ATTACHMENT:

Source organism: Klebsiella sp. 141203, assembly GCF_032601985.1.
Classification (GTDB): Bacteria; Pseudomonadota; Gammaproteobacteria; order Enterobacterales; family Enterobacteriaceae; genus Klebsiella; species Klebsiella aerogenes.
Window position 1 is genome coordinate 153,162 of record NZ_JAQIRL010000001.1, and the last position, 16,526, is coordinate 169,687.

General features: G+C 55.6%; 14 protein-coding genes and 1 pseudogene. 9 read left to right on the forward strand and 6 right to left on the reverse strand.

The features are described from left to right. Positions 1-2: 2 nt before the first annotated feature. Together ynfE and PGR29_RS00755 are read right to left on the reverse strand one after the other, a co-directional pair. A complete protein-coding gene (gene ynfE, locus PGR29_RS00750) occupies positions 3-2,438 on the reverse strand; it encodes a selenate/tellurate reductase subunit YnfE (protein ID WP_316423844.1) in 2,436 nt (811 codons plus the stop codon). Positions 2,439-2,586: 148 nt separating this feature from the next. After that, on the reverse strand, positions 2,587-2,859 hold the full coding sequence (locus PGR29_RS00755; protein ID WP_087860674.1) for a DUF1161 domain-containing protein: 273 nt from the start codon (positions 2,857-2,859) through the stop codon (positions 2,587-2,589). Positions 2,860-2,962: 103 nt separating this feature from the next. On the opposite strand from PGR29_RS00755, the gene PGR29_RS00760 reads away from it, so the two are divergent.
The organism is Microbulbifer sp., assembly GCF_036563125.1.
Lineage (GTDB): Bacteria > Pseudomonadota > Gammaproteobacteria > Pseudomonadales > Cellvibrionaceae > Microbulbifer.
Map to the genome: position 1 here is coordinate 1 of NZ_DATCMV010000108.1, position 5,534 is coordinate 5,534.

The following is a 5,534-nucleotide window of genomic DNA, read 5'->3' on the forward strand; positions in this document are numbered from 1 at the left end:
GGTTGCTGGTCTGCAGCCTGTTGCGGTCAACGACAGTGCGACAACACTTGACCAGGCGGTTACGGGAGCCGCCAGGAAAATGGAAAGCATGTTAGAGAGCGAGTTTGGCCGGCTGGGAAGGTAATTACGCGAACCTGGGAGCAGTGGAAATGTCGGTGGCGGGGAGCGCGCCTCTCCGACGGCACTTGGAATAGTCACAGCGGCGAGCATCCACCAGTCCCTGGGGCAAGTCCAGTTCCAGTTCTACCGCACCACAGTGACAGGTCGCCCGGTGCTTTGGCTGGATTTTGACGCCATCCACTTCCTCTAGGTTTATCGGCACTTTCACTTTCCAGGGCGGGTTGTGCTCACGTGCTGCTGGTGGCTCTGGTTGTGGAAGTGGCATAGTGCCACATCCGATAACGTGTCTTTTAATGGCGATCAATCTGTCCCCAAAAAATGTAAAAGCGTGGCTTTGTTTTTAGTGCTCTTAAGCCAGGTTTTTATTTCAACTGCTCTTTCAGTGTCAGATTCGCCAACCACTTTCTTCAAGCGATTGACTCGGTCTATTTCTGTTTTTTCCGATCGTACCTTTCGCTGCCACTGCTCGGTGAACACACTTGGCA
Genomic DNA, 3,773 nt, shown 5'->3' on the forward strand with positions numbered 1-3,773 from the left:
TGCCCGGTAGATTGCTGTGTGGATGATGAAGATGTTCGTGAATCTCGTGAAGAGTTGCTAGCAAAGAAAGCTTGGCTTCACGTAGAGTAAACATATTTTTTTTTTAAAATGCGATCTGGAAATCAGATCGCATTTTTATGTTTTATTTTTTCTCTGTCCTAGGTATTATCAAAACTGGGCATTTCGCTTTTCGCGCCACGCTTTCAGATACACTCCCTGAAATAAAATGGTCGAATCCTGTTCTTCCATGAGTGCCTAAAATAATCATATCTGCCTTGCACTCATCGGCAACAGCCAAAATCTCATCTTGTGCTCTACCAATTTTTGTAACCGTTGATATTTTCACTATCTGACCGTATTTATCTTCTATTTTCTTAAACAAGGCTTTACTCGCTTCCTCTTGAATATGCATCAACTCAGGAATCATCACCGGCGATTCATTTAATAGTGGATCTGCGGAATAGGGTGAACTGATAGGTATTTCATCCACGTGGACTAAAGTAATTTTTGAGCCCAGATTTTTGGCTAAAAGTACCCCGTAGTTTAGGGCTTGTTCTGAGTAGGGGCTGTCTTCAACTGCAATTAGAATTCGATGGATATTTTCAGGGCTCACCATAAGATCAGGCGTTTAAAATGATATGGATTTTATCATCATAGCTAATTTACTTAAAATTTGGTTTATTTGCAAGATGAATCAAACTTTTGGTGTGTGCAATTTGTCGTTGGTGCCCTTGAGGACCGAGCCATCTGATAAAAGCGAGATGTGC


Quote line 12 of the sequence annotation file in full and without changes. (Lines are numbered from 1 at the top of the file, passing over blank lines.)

TGCCCGGTAGATTGCTGTGTGGATGATGAAGATGTTCGTGAATCTCGTGAAGAGTTGCTAGCAAAGAAAGCTTGGCTTCACGTAGAGTAAACATATTTTTTTTTTAAAATGCGATCTGGAAATCAGATCGCATTTTTATGTTTTATTTTTTCTCTGTCCTAGGTATTATCAAAACTGGGCATTTCGCTTTTCGCGCCACGCTTTCAGATACACTCCCTGAAATAAAATGGTCGAATCCTGTTCTTCCATGAGTGCCTAAAATAATCATATCTGCCTTGCACTCATCGGCAACAGCCAAAATCTCATCTTGTGCTCTACCAATTTTTGTAACCGTTGATATTTTCACTATCTGACCGTATTTATCTTCTATTTTCTTAAACAAGGCTTTACTCGCTTCCTCTTGAATATGCATCAACTCAGGAATCATCACCGGCGATTCATTTAATAGTGGATCTGCGGAATAGGGTGAACTGATAGGTATTTCATCCACGTGGACTAAAGTAATTTTTGAGCCCAGATTTTTGGCTAAAAGTACCCCGTAGTTTAGGGCTTGTTCTGAGTAGGGGCTGTCTTCAACTGCAATTAGAATTCGATGGATATTTTCAGGGCTCACCATAAGATCAGGCGTTTAAAATGATATGGATTTTATCATCATAGCTAATTTACTTAAAATTTGGTTTATTTGCAAGATGAATCAAACTTTTGGTGTGTGCAATTTGTCGTTGGTGCCCTTGAGGACCGAGCCATCTGATAAAAGCGAGATGTGC